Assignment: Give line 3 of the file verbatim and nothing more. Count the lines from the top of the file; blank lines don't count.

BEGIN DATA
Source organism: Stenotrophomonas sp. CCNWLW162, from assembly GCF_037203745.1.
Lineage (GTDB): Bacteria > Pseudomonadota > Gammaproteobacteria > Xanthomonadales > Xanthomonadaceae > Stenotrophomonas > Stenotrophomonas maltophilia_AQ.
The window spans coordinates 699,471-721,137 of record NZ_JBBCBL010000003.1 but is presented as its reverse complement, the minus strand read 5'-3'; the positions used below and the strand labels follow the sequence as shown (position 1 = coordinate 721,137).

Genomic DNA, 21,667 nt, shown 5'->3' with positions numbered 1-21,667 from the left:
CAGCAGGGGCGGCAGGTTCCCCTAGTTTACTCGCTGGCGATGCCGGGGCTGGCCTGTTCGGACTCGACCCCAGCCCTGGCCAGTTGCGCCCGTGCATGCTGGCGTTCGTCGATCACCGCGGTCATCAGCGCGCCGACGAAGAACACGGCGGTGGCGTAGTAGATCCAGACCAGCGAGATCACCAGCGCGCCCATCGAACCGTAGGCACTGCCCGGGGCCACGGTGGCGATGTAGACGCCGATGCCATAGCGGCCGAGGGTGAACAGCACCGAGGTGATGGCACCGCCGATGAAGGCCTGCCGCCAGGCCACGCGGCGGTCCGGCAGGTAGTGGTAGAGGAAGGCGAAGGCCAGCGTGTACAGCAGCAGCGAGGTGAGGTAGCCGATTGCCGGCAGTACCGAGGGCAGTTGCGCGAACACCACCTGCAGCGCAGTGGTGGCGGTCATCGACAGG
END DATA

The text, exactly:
The window spans coordinates 699,471-721,137 of record NZ_JBBCBL010000003.1 but is presented as its reverse complement, the minus strand read 5'-3'; the positions used below and the strand labels follow the sequence as shown (position 1 = coordinate 721,137).